This course provides students with the basic concepts of Graph Theory and the basics of Discrete and Computational Geometry. At the end of the course, the student will know the main classical theorems of graph theory, in particular about structural properties, colorings, matchings, embeddings and flow problems. He/she will also be familiar with basic Discrete Geometry results and with some classical algorithms of Computational Geometry. He/she will have the perception of links with some problems in non mathematical contexts. he/she will be able to produce rigorous proofs on all these topics and he/she will be able to read articles and texts of Graph Theory and Discrete Geometry.
GRAPH THEORY
-Definitions and basic properties.
-Matching in bipartite graphs: Konig Theorem and Hall Theorem. Matching in general graphs: Tutte Theorem. Petersen Theorem.
-Connectivity: Menger's theorems.
-Planar Graphs: Euler's Formula, Kuratowski's Theorem.
-Colorings Maps: Four Colours Theorem, Five Colours Theorem, Brooks Theorem, Vizing Theorem.
DISCRETE GEOMETRY
-Convexity, convex sets convex combinations, separation. Radon's lemma. Helly's Theorem.
-Lattices, Minkowski's Theorem, General Lattices.
-Convex independent subsets, Erdos-Szekeres Theorem.
-Intersection patterns of Convex Sets, the fractional Helly Theorem, the colorful Caratheodory theorem.
-Embedding Finite Metric Space into Normed Spaces, the Johnson-Lindenstrauss Flattening Lemma
-Discrete surfaces and discrete curvatures.
COMPUTATIONAL GEOMETRY
-General overview: reporting vs counting, fixed-radius near neighbourhood problem.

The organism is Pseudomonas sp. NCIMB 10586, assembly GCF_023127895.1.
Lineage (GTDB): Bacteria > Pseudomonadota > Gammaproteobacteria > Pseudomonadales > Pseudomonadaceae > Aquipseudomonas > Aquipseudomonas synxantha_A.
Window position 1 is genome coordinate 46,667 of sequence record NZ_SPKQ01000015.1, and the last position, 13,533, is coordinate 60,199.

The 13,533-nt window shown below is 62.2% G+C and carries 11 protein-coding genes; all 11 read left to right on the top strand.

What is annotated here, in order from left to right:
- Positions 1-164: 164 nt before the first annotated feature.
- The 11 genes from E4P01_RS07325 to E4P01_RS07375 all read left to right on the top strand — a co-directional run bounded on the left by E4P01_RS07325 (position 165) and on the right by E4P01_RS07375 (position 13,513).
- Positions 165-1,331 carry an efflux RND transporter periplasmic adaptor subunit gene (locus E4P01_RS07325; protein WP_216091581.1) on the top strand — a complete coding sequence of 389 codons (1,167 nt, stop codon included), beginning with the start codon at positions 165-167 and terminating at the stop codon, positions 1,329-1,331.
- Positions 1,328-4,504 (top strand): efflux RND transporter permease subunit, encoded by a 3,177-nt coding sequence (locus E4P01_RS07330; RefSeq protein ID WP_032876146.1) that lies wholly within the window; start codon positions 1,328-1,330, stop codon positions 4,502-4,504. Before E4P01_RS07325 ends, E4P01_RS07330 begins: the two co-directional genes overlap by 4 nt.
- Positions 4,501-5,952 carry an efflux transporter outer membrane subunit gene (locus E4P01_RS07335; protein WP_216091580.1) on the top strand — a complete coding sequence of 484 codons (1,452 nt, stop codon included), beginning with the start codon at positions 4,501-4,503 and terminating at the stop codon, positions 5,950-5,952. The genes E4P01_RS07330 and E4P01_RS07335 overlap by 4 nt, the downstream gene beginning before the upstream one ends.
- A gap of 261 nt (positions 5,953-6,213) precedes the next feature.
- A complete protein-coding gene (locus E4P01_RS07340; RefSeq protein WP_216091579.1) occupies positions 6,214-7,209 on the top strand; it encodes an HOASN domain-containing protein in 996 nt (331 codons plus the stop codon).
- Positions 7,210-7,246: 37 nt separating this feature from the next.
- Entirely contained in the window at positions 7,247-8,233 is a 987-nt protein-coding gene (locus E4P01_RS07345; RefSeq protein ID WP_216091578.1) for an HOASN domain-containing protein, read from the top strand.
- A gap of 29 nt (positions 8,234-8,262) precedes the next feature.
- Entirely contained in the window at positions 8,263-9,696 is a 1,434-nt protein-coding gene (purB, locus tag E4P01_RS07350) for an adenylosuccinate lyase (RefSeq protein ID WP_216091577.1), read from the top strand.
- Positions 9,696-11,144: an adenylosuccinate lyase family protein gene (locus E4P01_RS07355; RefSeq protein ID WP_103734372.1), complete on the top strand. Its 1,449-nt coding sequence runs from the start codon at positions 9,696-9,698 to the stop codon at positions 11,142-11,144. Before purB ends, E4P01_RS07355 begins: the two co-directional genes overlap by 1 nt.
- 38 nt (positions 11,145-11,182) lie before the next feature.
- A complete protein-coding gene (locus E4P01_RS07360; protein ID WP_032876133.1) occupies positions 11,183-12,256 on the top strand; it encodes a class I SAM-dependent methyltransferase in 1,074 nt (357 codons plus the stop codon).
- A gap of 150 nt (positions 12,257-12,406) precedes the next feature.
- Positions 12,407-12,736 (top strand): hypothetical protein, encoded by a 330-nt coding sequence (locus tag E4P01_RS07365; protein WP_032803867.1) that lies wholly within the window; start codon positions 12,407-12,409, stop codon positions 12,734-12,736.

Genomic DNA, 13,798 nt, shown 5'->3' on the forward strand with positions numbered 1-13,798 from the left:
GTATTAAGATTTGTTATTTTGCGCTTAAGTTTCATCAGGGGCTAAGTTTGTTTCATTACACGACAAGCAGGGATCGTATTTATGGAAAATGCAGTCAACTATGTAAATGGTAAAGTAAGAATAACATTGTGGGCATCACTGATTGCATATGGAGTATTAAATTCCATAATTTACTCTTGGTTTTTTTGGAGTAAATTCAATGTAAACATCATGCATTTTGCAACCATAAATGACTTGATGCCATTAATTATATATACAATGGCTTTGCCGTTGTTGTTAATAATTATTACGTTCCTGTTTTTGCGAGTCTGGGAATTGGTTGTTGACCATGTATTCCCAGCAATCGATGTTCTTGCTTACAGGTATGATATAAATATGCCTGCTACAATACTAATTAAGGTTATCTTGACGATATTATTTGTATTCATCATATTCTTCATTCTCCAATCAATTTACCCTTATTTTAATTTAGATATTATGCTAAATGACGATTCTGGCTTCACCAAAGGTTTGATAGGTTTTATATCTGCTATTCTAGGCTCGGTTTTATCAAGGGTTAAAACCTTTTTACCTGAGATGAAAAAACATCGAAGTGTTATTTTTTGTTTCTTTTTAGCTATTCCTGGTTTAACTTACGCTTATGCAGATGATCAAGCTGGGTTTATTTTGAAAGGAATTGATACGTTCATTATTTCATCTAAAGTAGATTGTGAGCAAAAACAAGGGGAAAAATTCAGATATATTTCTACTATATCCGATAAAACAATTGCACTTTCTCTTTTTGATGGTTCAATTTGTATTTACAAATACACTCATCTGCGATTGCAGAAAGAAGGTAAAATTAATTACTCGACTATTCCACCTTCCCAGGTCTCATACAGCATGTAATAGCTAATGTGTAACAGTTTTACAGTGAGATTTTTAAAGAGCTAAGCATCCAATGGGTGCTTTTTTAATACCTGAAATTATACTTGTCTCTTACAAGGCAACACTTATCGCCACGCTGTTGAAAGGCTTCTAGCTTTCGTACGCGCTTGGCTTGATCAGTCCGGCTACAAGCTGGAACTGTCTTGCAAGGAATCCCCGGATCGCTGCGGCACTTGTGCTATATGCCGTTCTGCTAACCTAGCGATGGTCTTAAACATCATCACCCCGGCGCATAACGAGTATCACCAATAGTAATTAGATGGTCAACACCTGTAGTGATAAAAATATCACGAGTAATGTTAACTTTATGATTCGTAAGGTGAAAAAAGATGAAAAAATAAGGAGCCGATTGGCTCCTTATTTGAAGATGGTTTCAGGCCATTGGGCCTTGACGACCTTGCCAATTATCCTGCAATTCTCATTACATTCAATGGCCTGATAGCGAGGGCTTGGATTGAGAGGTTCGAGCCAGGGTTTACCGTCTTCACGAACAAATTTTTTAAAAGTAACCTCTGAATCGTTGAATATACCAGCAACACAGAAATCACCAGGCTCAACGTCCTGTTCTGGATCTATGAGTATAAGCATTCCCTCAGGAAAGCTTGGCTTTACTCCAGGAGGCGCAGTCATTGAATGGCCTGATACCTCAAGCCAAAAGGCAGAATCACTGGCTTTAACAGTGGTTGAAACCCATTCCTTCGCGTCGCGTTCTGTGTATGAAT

-Convex-hull problem: Graham's scan and other algorithms.
-Polygons and Art Gallery problem. Art Gallery Theorem, polygon triangulation.
- Voronoi diagram and Fortune's algorithm.
- Delaunay triangulation properties and Minimum spanning tree.
Reference books | |||||
Author | Title | Publisher | Year | ISBN | Note |
Diestel | Graph Theory (Edizione 5) | Springer | 2016 | ||
Matousek | Lectures on Discrete Geometry (Edizione 1) | Springer | 2002 |
To pass the exam, students must show that:
- they know and understand the fundamental concepts of graph theory
- they know and understand the fundamental concepts of Discrete and Computational Geometry
- they have analysis and abstraction abilities
- they can apply this knowledge in order to solve problems and exercises and they can rigorously support their arguments.
Written test (2 hours).
The written exam on Graph Theory consists of three/four exercises and two questions (1 on general definition / concepts and 1 with a proof of a theorem presented during the lectures).
Oral Test (Mandatory)
It is a discussion with the lecturer on definitions and proofs discussed during the lectures about Discrete and Computational Geometry.
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